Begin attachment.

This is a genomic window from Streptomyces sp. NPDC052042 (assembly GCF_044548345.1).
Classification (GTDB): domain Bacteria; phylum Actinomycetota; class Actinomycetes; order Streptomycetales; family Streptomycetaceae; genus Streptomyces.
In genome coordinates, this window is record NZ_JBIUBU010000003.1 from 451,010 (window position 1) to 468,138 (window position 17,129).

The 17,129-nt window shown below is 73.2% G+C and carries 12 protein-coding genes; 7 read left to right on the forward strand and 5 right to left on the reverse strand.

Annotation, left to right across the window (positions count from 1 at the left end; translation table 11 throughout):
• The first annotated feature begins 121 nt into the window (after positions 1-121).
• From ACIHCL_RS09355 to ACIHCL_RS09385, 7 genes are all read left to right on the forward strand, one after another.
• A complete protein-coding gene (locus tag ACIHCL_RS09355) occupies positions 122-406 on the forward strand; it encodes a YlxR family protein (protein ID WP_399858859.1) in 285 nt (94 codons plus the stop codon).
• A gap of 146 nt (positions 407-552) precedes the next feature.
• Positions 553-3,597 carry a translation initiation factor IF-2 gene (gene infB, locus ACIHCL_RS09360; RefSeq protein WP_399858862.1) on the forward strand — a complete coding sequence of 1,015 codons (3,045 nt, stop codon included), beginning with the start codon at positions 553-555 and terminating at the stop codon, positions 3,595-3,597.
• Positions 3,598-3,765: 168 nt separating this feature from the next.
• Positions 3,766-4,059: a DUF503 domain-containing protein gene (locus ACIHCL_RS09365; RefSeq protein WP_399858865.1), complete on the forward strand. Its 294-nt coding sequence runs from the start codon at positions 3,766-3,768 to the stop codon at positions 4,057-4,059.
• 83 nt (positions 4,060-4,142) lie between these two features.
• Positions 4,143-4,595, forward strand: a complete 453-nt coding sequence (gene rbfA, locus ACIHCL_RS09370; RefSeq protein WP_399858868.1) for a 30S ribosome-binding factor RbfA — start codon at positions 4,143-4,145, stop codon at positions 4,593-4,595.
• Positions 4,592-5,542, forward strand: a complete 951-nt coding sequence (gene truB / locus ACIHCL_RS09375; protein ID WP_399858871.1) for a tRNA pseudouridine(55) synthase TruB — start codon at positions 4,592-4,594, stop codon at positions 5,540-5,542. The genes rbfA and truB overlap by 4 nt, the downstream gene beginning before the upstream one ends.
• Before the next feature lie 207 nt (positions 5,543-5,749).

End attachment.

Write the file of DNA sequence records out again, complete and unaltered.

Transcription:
This is a genomic window from Streptomyces sp. NPDC052042 (assembly GCF_044548345.1).
Classification (GTDB): domain Bacteria; phylum Actinomycetota; class Actinomycetes; order Streptomycetales; family Streptomycetaceae; genus Streptomyces.
In genome coordinates, this window is record NZ_JBIUBU010000003.1 from 451,010 (window position 1) to 468,138 (window position 17,129).

The 17,129-nt window shown below is 73.2% G+C and carries 12 protein-coding genes; 7 read left to right on the forward strand and 5 right to left on the reverse strand.

Annotation, left to right across the window (positions count from 1 at the left end; translation table 11 throughout):
• The first annotated feature begins 121 nt into the window (after positions 1-121).
• From ACIHCL_RS09355 to ACIHCL_RS09385, 7 genes are all read left to right on the forward strand, one after another.
• A complete protein-coding gene (locus tag ACIHCL_RS09355) occupies positions 122-406 on the forward strand; it encodes a YlxR family protein (protein ID WP_399858859.1) in 285 nt (94 codons plus the stop codon).
• A gap of 146 nt (positions 407-552) precedes the next feature.
• Positions 553-3,597 carry a translation initiation factor IF-2 gene (gene infB, locus ACIHCL_RS09360; RefSeq protein WP_399858862.1) on the forward strand — a complete coding sequence of 1,015 codons (3,045 nt, stop codon included), beginning with the start codon at positions 553-555 and terminating at the stop codon, positions 3,595-3,597.
• Positions 3,598-3,765: 168 nt separating this feature from the next.
• Positions 3,766-4,059: a DUF503 domain-containing protein gene (locus ACIHCL_RS09365; RefSeq protein WP_399858865.1), complete on the forward strand. Its 294-nt coding sequence runs from the start codon at positions 3,766-3,768 to the stop codon at positions 4,057-4,059.
• 83 nt (positions 4,060-4,142) lie between these two features.
• Positions 4,143-4,595, forward strand: a complete 453-nt coding sequence (gene rbfA, locus ACIHCL_RS09370; RefSeq protein WP_399858868.1) for a 30S ribosome-binding factor RbfA — start codon at positions 4,143-4,145, stop codon at positions 4,593-4,595.
• Positions 4,592-5,542, forward strand: a complete 951-nt coding sequence (gene truB / locus ACIHCL_RS09375; protein ID WP_399858871.1) for a tRNA pseudouridine(55) synthase TruB — start codon at positions 4,592-4,594, stop codon at positions 5,540-5,542. The genes rbfA and truB overlap by 4 nt, the downstream gene beginning before the upstream one ends.
• Before the next feature lie 207 nt (positions 5,543-5,749).